James Alex Fields Jr., the 20-year-old Ohio man accused of crashing his car into a crowd of Charlottesville, Virginia, demonstrators, is a hate-filled, racist murderer from what I can tell.
But is he a terrorist?
A lot of people on both ends of the political spectrum have rushed to say so, among them U.S. Attorney General Jeff Sessions.
Sessions said Fields’ “evil attack,” which killed one woman and injured others, meets the legal definition of domestic terrorism and is being investigated as such.
Evil? Yes. Terrorism? I remain doubtful.
That puts me in an uncomfortable minority with others concerned that we not allow our rightful concern over white supremacist and neo-Nazi hate groups to be used to undermine civil liberties, if not necessarily in this case then in others to follow.
At the very least, it’s a nuanced question that requires some understanding of the legal definition of terrorism in the U.S., which is actually multiple definitions.
It was for that reason that I found myself in the rare position of agreeing—ever so briefly — with Gov. Bruce Rauner on Monday when he initially refused to be pinned down by reporters about whether the Charlottesville attack was an act of terrorism.
“You define terrorism,” said Rauner, who had already properly decried the incident, saying in part: “There is no place in American society and American political discourse for racism, for hatred or violence.”
Two hours later, after his Democratic opponents jumped on the issue and tried to put him in the same trick bag as President Donald Trump, Rauner had a change of heart and issued a written statement.
“The deadly violence in Charlottesville this weekend is abhorrent and absolutely an act of domestic terrorism,” said the statement from Rauner’s office. “Racism, hatred and violence have no place in our society. The individuals responsible should be prosecuted to the fullest extent of the law.”
Thomas A. Durkin, a Chicago defense attorney who teaches national security law at Loyola University, told me Rauner was right the first time.
In Illinois, he noted, we define terrorist as “any person who engages or is about to engage in a terrorist act with the intent to intimidate or coerce a significant portion of a civilian population.”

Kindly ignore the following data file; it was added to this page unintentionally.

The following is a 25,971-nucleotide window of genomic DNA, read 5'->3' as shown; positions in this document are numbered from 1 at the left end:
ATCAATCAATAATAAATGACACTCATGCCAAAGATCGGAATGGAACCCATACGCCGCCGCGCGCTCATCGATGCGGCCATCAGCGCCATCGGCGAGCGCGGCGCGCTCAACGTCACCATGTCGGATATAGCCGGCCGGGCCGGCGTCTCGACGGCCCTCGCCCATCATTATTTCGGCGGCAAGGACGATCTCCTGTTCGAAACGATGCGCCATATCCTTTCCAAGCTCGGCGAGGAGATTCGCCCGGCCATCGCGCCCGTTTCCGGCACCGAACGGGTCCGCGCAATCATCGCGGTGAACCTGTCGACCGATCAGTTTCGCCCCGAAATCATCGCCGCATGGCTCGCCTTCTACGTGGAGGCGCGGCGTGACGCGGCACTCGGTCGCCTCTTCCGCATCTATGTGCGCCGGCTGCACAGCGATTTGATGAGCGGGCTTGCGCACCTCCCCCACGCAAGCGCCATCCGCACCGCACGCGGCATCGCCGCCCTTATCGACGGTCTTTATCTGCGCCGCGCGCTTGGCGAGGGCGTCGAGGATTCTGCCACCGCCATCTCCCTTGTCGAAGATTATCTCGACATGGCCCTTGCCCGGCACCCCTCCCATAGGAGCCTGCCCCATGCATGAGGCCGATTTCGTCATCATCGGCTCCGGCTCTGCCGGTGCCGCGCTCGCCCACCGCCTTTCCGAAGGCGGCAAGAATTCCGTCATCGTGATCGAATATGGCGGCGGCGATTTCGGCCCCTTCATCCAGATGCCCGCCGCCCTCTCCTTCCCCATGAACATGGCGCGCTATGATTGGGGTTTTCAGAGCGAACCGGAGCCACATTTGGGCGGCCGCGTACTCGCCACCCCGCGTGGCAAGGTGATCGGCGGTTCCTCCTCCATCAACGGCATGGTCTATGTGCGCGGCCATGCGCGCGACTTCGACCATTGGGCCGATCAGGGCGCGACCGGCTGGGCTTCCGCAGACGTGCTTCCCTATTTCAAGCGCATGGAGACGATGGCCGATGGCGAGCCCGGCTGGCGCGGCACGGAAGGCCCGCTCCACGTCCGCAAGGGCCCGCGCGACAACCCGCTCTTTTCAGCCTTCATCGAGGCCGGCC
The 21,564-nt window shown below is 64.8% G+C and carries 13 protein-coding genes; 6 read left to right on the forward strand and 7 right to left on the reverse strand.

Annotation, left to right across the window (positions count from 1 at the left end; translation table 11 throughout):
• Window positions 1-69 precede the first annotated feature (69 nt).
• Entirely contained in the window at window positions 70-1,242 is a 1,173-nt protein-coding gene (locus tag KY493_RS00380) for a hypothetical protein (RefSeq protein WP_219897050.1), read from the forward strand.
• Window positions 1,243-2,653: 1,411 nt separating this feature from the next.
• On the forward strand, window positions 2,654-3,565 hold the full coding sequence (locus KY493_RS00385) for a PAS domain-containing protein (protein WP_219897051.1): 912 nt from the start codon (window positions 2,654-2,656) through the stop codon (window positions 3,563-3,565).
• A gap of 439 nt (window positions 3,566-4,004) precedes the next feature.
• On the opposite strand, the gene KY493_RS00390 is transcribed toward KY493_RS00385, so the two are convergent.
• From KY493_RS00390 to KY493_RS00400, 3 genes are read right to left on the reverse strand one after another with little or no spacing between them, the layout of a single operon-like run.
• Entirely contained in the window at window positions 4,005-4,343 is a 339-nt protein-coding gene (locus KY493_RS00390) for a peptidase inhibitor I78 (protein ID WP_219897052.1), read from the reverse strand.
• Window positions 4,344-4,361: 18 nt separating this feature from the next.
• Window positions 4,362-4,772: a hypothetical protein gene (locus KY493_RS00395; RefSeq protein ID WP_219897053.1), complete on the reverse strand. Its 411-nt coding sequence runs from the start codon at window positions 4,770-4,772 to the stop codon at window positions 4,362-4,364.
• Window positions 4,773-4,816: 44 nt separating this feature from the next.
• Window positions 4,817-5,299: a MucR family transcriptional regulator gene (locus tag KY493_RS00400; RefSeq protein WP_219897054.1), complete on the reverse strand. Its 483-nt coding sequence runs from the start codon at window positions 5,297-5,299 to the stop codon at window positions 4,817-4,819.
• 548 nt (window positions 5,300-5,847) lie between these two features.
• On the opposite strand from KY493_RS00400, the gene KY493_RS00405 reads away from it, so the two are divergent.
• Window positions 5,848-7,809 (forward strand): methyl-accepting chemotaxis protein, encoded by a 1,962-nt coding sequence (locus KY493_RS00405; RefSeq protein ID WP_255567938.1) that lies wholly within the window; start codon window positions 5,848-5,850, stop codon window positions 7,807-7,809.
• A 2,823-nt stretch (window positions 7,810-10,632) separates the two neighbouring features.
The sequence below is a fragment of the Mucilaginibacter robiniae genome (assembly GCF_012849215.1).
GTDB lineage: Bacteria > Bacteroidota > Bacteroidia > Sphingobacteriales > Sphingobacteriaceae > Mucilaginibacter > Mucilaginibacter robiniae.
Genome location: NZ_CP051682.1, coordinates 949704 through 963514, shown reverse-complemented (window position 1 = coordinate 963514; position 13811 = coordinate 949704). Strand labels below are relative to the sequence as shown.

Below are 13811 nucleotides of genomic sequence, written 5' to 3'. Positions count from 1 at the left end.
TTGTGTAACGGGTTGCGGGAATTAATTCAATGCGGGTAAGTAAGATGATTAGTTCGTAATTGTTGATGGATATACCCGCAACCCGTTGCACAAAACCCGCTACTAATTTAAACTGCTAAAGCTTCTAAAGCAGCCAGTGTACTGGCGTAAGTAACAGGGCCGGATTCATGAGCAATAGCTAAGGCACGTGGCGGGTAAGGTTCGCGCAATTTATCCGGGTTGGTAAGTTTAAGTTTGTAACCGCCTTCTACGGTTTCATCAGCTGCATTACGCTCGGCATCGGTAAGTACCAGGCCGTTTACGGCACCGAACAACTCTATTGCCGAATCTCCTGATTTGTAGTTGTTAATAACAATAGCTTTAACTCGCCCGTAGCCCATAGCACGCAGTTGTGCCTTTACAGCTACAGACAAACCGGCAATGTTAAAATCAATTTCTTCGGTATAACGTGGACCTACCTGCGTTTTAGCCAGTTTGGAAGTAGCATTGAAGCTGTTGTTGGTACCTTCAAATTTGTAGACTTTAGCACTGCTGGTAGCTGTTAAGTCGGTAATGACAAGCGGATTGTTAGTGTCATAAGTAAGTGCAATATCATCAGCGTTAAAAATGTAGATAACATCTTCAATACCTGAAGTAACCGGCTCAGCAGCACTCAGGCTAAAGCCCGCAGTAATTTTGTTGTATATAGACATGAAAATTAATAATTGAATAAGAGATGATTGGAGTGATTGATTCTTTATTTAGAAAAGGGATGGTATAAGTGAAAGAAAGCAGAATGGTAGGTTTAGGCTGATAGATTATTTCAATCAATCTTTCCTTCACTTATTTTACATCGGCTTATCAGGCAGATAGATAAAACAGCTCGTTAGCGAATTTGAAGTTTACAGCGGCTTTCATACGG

The federal government does not have a crime of domestic terrorism, although the Patriot Act expanded the definition of terrorism to include domestic acts in violation of the law that appear to be intended to coerce or intimidate a civilian population or to coerce the policy of the government.
Absent evidence not available at this point, I’m not sure how it could be proved the 20-year-old Fields’ intent went beyond harming the counter-protesters on the street in front of him out of misguided rage.
Before I’m accused of being soft on white supremacists, I must make clear there are few groups of people I loathe more. As a white man who is very clear about the advantages that status has given me in our society, I have no use for white people who claim they are the aggrieved ones.
And I also know these white nationalist groups can be very dangerous.
But if you open the door to investigating people on their political beliefs, you don’t know where it will lead. Keep in mind there are people in this country who wanted Black Lives Matter investigated as a hate group after four police officers were murdered in a Dallas ambush last year.
Durkin, a committed civil libertarian, said his concern is that this incident will be used as an excuse for Congress to approve a domestic terrorism statute.
“The consequences of that would be disastrous,” he said, arguing it would allow federal agencies to “use all their fancy techniques to investigate every group under the sun.”
We already have plenty of laws to deal harshly with someone who maliciously drives a vehicle into a crowd.
Imagine for a moment the discussion we’d be having if one of the counter-protestors had been at the wheel and the racists had been the victims.